William Price Fox (1982) | Writer's Workshop


A treasure from the ETV tape vault brings us this segment of the Writer's Workshop where William Price Fox talks about the writing process and answers questions of students from the University of South Carolina's creative writing program.  He notes that "You aren't working until you're writing—that's the secret." As a writer and writing teacher, Fox believes in starting with a sound and building from that. He advises students not to worry about spelling and punctuation in the beginning, to forget dictionaries and thesauruses, and to "go with the first impression always...because the words that occur to you are usually the right words." As regards the short story, if the characters want something, what they want will reveal the plot. Fox talks about his use of black dialect in his stories and even the sweep of the southern accent, the ways in which the words sound. Fox urges the students to watch their habits, and focus on the writing.  

Side Notes:

  • April 9, 1926 - April 19, 2015
  • A novelist,  he wrote Southern Fried and Doctor Golf
  • In his day, Fox wrote for USA Today, the Atlantic Monthly, Golf Digest, Golf Illustrated, Golf Magazine, Sports Illustrated, The Saturday Evening Post, Millionaire Magazine, American Heritage, The Los Angeles Times, the Village Voice and more.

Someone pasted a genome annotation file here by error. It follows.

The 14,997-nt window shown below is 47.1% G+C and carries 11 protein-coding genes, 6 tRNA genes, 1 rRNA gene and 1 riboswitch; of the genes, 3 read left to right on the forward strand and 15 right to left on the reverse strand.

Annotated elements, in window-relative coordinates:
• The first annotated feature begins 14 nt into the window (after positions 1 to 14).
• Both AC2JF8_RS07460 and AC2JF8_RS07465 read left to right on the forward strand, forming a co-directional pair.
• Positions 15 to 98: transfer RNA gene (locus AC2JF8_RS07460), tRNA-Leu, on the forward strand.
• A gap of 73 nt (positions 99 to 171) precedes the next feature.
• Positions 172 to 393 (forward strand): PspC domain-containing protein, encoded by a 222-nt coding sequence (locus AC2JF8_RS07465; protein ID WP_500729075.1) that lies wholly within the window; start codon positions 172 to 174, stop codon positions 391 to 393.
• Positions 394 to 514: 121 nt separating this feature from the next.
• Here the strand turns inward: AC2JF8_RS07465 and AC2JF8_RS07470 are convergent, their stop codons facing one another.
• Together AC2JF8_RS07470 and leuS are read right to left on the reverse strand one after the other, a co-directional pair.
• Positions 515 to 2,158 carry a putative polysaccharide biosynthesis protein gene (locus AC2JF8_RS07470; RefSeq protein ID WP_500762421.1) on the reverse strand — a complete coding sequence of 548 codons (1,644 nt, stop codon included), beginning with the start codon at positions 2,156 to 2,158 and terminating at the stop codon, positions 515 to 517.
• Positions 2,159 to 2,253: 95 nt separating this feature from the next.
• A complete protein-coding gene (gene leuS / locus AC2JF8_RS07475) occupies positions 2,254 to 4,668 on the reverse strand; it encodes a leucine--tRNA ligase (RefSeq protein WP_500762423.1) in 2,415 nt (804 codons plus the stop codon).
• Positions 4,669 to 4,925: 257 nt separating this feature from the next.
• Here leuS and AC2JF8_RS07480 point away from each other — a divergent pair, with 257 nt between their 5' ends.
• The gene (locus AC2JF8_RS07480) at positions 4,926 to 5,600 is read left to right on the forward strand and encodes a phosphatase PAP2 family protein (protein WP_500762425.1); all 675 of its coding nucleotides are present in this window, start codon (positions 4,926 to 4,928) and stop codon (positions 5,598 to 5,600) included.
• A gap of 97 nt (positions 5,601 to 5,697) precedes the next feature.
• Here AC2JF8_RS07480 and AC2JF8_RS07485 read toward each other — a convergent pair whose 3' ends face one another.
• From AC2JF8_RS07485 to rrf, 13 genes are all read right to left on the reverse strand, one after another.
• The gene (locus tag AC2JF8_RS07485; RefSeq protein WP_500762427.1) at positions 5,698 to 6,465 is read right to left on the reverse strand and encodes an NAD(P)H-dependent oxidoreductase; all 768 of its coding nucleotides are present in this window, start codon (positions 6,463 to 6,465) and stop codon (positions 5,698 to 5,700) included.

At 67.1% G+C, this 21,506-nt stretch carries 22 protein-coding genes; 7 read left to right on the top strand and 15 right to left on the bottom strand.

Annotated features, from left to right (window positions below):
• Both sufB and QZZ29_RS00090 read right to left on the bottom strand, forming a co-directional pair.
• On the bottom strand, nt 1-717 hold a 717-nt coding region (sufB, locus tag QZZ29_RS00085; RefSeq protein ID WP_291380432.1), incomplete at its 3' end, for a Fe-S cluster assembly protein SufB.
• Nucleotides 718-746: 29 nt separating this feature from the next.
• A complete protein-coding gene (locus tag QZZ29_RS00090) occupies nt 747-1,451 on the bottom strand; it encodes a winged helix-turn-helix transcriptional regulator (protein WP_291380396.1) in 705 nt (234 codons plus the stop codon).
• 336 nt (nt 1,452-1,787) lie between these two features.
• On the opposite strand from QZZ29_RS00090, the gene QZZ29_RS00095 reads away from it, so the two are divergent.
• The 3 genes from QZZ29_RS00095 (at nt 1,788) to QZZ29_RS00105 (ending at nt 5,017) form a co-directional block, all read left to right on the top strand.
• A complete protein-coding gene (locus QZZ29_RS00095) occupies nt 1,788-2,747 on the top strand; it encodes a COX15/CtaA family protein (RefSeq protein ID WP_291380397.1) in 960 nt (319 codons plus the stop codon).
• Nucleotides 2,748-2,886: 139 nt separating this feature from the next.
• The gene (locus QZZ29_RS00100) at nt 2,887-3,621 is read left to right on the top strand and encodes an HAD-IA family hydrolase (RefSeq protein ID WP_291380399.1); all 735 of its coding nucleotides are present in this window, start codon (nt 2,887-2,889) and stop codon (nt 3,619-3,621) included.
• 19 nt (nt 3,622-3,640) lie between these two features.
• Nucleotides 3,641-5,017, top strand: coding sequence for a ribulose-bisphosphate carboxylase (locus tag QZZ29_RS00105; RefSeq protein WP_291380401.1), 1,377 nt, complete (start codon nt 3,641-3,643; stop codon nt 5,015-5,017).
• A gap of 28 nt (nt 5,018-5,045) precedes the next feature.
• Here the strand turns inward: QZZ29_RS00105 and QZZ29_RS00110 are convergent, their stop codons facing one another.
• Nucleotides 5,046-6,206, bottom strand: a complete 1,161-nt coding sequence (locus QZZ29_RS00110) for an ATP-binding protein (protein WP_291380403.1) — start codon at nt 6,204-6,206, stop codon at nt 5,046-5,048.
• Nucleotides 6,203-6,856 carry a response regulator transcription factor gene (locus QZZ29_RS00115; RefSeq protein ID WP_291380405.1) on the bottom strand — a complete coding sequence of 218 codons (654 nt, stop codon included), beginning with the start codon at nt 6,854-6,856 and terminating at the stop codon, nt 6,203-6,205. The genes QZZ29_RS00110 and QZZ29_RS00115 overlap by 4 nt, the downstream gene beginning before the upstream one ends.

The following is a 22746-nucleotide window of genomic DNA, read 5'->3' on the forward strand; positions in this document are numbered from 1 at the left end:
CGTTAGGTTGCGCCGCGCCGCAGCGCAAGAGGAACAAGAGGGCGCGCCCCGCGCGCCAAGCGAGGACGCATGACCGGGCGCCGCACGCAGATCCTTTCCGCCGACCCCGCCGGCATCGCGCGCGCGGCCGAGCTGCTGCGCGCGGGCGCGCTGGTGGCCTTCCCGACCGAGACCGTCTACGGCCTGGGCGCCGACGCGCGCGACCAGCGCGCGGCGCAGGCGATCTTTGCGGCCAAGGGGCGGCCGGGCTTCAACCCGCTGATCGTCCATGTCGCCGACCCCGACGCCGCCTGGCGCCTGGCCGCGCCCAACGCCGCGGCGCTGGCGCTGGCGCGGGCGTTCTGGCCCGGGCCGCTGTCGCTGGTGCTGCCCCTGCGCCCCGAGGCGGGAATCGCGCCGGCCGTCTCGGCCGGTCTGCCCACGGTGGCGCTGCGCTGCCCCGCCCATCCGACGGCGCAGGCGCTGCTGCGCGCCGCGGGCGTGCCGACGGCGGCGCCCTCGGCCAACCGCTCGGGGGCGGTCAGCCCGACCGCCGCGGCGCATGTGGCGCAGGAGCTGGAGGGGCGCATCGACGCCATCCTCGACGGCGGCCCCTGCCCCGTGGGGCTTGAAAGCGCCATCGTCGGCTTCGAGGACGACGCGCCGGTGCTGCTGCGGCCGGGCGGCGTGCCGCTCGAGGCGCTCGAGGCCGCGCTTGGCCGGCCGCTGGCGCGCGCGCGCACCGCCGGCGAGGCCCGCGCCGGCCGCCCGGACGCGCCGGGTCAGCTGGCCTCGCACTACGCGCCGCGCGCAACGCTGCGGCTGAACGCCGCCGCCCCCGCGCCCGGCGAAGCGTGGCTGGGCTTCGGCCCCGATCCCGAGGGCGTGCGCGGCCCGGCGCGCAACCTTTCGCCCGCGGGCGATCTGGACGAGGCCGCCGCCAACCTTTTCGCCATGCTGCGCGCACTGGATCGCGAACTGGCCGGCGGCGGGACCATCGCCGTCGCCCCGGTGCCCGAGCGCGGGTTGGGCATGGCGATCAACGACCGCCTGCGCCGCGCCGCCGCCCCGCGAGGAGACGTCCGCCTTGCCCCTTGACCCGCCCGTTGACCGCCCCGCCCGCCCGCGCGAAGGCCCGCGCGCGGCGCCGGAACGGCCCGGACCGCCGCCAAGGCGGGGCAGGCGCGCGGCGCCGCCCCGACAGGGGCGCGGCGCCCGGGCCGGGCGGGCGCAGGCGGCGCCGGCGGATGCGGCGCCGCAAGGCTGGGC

• Fox organized and hosted the Writer's Workshop series featuring interviews and workshops with 15 famous writers

The Writer's Workshop features 15 major talents in contemporary literature who met in a one-on-one forum with well-known author William Price Fox and University of South Carolina creative writing students. Each writer discussed his or her personal writing methods, furnishing insights into the highly individualized process of literary creation. Other authors include George Plimpton, James Dickey, James McPherson, John Gardener, John Hawkes, John Irving, Kurt Vonnegut, Nora Ephron, Pauline Kael, Reynolds Price, Stephen Spender, Susan Sontag, Tom Wolf, William Price Fox, and William Styron.